“British Columbians who aspire to home ownership need to be able to achieve this goal to assure a sustainable future for our province,” says Darlene Hyde, BCREA CEO. “Realtors have advocated for modernization of the HBP for a long time and we’re pleased to see it addressed in Budget 2019.”

Changes are needed
BCREA advocates a review of the mortgage stress tests in light of interest rate rises and is also calling for the reintroduction of CMHC-backed 30-year mortgages.

These views are shared by TREB CEO John DiMichele who says the restrictions on 30-year insured loans and stress tests are not warranted in current market conditions.

“This is especially true at a time when first-time buyers are facing serious challenges in achieving the dream of home ownership. We applaud the federal government for acknowledging that housing issues are a top priority for Canadians, but current mortgage restrictions still need to be addressed,” he said.

CREA says that it is encouraged that the federal government is carefully monitoring the effects of B-20 mortgage regulations with a view to limiting negative impacts on housing markets that are in balance or struggling, and on economic growth in Canada.

by Steve Randall

21 Mar 2019

Expert witness’s knowledge of typography proves trust papers forged


When Canadians file for bankruptcy, most of their assets — including houses and cottages — become the property of the trustee in bankruptcy and are sold to pay creditors. One of the few exceptions to this rule occurs when the bankrupt person holds property in trust for a third party.

A judge recently ruled two trust documents were shams based on an expert witness’s testimony that the documents’ fonts were inaccurate.  

After their marriage in 1994, Mr. G. and Mrs. K jointly bought a cottage in Muskoka for $700,000. In May, 2003, the couple purchased a farm in Caledon for $635,000.

Mr. G. was an executive in the telecommunications industry and became CEO of Look Communications in 2004. By 2008, the company was in financial trouble and sold its assets for $80 million, with Mr. G. receiving a severance package of $5.6 million.

Look later sued Mr. G. and other former board members to recover the compensation payments. Following a trial in 2017, Mr. G. was ordered to repay Look $5.5 million.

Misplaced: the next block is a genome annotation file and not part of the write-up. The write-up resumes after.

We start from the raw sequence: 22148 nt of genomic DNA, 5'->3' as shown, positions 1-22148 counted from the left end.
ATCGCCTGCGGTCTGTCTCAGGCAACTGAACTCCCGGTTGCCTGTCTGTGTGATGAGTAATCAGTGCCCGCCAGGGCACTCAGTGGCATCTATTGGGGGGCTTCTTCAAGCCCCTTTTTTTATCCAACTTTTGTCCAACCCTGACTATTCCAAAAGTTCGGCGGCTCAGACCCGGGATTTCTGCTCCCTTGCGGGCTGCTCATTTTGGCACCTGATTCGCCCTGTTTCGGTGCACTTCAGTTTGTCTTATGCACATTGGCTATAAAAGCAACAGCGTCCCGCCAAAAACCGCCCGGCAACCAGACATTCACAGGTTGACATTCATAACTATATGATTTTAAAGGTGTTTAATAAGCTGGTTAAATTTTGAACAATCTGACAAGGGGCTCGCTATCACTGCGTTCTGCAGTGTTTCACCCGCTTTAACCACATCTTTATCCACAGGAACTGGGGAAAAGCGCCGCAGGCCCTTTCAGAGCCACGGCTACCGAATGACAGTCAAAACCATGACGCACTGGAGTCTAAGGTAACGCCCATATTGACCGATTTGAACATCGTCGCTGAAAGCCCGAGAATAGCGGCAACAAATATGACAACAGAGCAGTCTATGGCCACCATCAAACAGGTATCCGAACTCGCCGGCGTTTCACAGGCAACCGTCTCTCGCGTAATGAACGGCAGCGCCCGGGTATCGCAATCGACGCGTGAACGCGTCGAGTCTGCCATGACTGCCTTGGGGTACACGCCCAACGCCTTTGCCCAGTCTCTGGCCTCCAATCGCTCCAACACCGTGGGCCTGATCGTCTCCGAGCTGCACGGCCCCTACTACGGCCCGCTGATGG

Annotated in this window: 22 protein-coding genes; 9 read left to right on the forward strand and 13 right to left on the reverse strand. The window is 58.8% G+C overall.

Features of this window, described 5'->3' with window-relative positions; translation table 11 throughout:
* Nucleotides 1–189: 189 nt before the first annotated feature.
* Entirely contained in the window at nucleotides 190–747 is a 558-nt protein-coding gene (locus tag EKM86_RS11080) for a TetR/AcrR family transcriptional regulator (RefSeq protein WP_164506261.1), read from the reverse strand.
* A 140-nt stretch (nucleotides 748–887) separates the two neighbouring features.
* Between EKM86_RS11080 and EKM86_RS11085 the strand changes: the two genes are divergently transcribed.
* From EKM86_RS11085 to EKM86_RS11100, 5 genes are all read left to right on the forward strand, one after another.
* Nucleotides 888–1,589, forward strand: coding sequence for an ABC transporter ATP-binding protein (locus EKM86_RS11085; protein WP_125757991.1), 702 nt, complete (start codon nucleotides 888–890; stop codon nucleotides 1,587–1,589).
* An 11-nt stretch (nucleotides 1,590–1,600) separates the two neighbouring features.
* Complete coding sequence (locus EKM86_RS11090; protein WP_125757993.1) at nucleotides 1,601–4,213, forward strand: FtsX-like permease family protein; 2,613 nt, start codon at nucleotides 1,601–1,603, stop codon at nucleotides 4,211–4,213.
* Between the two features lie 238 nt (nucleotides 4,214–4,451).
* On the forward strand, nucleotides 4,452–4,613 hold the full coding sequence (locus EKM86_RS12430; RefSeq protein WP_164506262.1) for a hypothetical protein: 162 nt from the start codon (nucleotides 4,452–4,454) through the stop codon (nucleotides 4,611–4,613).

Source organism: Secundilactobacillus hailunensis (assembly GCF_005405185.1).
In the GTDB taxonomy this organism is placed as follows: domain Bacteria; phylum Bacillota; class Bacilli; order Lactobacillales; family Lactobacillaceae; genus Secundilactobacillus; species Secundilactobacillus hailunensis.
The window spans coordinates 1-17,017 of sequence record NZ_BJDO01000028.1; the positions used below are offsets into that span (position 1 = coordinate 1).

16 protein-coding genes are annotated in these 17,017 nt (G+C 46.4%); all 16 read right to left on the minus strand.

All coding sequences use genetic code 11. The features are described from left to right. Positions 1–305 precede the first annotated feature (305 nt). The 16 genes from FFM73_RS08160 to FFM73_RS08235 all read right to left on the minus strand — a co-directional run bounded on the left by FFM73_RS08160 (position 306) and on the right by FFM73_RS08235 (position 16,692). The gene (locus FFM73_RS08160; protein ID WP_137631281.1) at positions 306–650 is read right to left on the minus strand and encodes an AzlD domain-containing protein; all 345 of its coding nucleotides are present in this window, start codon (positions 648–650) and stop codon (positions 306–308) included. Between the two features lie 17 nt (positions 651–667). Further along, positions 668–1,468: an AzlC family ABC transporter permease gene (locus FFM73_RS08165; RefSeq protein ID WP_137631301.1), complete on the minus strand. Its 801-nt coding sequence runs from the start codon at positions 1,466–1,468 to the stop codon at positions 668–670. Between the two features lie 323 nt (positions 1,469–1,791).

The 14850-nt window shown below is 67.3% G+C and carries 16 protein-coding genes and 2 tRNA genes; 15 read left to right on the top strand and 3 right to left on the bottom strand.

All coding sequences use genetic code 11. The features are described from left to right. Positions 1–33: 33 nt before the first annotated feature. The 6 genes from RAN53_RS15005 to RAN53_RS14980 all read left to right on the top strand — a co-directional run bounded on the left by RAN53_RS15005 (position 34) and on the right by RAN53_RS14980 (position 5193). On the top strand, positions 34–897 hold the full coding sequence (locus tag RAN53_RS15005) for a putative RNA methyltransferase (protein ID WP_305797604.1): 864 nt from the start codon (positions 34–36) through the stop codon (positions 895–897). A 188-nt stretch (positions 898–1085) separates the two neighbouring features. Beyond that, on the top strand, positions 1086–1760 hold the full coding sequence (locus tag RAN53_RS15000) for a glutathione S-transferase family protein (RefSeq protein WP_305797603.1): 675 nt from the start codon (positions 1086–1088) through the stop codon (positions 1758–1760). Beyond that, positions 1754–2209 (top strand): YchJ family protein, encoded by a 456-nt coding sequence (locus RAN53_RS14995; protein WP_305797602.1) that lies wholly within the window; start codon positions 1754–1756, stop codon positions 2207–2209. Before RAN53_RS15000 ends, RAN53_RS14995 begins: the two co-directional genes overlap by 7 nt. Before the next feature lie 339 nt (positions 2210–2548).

By December, 2017, Mr. G. was bankrupt, and the trustee took steps to liquidate his assets — including the cottage and the farm.

The Mr. G. and wife, Mrs. K. produced two trust documents alleged to have been created and signed in 1995 for the cottage, and 2004 for the farm.

The first, one-page trust document, dated January 4, 1995, stated that the cottage was held in trust for three children from a prior marriage.

The second, one-page trust agreement, dated March 4, 2004, stated that the farm was held in trust for all five children from previous marriages of the couple.

KSV Kofman Inc., the trustee in bankruptcy, applied to Ontario Superior Court last November for a declaration that the two properties were assets of the bankrupt estate which could be sold for the benefit of creditors.In the litigation, both Mr. G. and Mrs. K. relied on the trust documents to claim that the properties belonged to their children and could not be liquidated by the trustee in bankruptcy. If the documents were valid, the properties were beyond the reach of creditors. If they were invalid, they were part of the bankruptcy assets.

Mr. G. testified that the trust documents were created and signed on January 4, 1995 and March 4, 2004, respectively. But counsel for the bankruptcy trustee produced an expert witness: Thomas Phinney, an acknowledged expert in graphic arts, design and typography. He has 20 years of experience in the font industry, including more than a decade with Adobe Systems Inc. creating and using fonts and typefaces.

Phinney identified the font on the 1995 trust agreement as Cambria, which was designed by Microsoft in 2002 and only made available to the public in 2007. His conclusion was that the 1995 trust agreement in Cambria font could not have been created or signed on that date.

Similarly, Phinney testified that the 2004 trust agreement was set in a font called Calibri, which Microsoft developed in 2002 and which was not released to the public until 2007.

Based on the expert evidence, Justice Michael Penny ruled that the trust documents were shams.

The lesson from the case is when you are examining documents, you need to look at the form as well as the content.

by Bob Aaron

Bob Aaron is a Toronto real estate lawyer and frequent speaker to groups of home buyers and real estate agents. 
He can be reached by email at, phone 416-364-9366 or fax 416-364-3818.

TREB puts more pressure on Ottawa

For the second time in just under a full month, the Toronto Real Estate Board has called on Ottawa to review the B-20 mortgage stress test.

While reporting February sales figures—they’re down 2.4% year-over-year—TREB President Garry Bhaura took a shot at the Office of the Superintendent of Financial Institutions while also alluding to the upcoming federal election.